In my 20 years as a resident of Minneapolis, I have never had a positive nor helpful interaction with the MPD; however, it has always been my neighbors and community-focused programs, departments and organizations such as C.O.P.E, the Hennepin County Housing Court Project, St. Stephen’s Human Services, and the Small Business Department that have supported me as an immigrant, as a working mother, as an educator, as a businesswoman and as a resident of Minneapolis.

We deserve to use our voice and vote to remove a department that contributes violence in our communities in November and to support a transition to community-led safety.

Dulce Oliva Monterrubio, Minneapolis

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We understand the reason the City Council has threatened to defund the Minneapolis Police Department. However, the city is now in a crisis with a depleted Police Department. As a result, crime is up and many residents are lacking protection. Defunding the Police Department alone will not solve this situation. We believe it is crucial for the City Council to stop and to listen to the many communities of Minneapolis before asking for an amendment to the City Charter. The council and mayor should take time to develop a comprehensive plan for a new Police Department that will be able to protect and serve the citizens of Minneapolis.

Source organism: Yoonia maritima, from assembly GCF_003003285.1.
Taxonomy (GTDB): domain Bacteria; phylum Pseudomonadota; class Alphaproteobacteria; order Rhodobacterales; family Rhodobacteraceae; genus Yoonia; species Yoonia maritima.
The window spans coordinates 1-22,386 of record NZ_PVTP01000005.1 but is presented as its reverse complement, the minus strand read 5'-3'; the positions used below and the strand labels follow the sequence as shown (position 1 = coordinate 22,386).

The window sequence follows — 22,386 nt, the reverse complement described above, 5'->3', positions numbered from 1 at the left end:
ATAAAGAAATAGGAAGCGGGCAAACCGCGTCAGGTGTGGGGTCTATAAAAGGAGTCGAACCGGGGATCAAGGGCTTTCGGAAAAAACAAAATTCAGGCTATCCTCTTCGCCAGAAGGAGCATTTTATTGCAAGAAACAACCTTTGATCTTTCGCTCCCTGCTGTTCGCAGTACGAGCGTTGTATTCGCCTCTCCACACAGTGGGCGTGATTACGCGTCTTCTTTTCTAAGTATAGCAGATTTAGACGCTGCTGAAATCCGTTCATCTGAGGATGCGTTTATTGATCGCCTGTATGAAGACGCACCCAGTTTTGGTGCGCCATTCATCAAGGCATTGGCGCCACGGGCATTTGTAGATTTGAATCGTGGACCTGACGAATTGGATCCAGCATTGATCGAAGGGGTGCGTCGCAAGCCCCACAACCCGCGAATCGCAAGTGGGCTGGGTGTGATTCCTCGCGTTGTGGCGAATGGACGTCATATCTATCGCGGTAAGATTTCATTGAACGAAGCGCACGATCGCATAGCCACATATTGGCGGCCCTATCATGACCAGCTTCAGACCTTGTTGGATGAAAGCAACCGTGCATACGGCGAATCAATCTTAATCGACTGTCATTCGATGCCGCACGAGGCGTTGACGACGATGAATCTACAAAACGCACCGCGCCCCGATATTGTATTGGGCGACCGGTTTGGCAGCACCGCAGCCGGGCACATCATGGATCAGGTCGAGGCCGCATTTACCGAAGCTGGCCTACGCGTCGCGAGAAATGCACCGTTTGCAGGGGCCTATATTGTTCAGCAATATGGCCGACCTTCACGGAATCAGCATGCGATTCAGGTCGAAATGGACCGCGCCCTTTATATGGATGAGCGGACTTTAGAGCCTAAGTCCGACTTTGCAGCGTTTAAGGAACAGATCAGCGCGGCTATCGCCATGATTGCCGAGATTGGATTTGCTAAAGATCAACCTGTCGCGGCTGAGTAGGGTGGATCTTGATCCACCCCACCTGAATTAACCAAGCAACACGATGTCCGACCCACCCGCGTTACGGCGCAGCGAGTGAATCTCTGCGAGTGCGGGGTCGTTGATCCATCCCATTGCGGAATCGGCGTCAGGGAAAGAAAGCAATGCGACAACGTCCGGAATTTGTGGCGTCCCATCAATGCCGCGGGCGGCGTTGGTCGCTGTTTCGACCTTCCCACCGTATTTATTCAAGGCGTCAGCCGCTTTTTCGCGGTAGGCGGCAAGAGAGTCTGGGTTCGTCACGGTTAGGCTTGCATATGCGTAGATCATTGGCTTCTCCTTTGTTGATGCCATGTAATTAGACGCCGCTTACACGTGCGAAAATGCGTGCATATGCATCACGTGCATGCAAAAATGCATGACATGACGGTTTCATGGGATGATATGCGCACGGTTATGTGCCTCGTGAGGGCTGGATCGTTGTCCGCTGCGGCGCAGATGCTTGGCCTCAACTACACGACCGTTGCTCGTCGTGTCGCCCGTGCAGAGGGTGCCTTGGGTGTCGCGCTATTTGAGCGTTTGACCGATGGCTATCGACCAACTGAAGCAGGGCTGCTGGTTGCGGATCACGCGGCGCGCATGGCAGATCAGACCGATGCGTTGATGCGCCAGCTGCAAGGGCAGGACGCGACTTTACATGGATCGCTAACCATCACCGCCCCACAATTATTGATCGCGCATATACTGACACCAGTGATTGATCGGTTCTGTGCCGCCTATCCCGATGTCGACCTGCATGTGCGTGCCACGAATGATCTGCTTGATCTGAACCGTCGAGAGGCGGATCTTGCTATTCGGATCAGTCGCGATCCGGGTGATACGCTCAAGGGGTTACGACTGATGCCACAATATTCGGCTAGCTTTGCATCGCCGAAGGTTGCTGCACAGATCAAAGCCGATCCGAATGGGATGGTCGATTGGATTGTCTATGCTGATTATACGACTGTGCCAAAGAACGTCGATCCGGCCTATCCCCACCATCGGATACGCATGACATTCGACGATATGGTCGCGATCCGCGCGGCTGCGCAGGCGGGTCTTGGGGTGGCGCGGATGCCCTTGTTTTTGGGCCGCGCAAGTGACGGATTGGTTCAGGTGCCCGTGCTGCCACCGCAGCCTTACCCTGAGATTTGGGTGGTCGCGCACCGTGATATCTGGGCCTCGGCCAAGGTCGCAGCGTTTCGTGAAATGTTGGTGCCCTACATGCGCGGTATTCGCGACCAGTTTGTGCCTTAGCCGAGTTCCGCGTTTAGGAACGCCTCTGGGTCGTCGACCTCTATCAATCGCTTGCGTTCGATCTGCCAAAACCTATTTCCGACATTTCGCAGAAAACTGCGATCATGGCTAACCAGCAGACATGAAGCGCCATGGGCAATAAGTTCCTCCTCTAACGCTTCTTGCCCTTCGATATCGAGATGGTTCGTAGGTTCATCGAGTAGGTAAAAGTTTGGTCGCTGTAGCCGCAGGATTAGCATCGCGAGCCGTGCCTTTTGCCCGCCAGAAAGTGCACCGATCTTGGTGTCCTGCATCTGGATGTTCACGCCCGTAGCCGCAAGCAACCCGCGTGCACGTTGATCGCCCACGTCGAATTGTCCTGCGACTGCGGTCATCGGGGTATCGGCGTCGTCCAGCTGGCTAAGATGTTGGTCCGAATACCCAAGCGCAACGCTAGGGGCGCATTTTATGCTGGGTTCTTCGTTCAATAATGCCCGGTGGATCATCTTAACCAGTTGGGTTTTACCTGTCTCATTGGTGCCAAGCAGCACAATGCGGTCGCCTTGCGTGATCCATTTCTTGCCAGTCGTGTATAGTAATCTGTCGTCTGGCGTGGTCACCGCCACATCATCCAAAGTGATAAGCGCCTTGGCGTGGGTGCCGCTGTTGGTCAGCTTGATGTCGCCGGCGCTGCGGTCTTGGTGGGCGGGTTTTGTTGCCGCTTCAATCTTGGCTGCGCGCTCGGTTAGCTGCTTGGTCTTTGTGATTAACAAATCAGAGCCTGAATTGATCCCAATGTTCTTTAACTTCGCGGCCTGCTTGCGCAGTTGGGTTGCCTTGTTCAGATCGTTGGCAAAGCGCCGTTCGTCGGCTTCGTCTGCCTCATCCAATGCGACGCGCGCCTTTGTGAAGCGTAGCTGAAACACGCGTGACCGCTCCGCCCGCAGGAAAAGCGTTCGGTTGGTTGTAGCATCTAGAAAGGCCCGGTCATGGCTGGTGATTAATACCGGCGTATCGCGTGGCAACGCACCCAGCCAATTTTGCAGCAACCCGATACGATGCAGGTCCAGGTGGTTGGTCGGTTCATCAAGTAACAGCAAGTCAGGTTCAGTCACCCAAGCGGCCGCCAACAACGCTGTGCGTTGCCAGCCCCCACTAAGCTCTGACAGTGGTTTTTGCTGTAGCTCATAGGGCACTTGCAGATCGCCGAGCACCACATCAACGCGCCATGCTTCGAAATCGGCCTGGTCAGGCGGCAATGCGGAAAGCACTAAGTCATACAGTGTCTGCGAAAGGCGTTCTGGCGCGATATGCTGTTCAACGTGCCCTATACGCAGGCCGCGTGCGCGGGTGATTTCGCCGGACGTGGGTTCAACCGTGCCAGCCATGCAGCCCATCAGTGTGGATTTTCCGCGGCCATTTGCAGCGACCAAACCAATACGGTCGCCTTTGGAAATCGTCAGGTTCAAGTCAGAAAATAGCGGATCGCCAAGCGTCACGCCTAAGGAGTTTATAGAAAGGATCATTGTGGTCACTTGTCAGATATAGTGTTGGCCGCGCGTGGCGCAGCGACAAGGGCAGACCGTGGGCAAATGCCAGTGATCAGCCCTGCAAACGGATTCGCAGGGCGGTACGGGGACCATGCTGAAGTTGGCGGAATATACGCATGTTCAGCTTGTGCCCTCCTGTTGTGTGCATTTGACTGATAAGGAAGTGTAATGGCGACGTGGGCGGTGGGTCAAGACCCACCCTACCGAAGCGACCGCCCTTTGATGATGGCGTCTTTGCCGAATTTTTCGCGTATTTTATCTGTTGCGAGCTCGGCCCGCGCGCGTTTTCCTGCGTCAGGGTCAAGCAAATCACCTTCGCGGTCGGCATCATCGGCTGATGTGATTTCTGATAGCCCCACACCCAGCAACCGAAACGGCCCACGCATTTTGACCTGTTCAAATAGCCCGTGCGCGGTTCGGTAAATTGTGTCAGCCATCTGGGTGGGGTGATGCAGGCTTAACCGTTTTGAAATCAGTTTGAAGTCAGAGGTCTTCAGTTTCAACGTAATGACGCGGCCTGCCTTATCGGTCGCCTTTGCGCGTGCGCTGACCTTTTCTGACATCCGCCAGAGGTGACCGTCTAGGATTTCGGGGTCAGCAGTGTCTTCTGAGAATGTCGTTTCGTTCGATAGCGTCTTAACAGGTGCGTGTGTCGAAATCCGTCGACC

Marsha Gille and Roger Raina, Minneapolis


The money going out and the money coming in

Addressing the relationship between her husband’s consulting business and campaign finances, U.S. Rep. Ilhan Omar stated, “I don’t pay my husband. I pay the firm to do work.” (“Clash over style, fundraising,” front page, Aug. 1.) OK, a consulting firm accrues the business, then typically pays its members or employees a “draw” or a salary. Are we to believe Omar’s husband does not receive compensation from his own company? In addition, Omar points out that most of the $600,000 directed to his firm went to vendors for media and campaign materials. During my career, my firm produced and placed hundreds of political ads. We also developed swarms of campaign materials. Our consulting fee for services was 15%, which is the industry standard. Are we to believe that her husband’s firm waived its fees? If so, could that waiver be construed as an in-kind contribution to her campaign?

Dan Gunderson, Minneapolis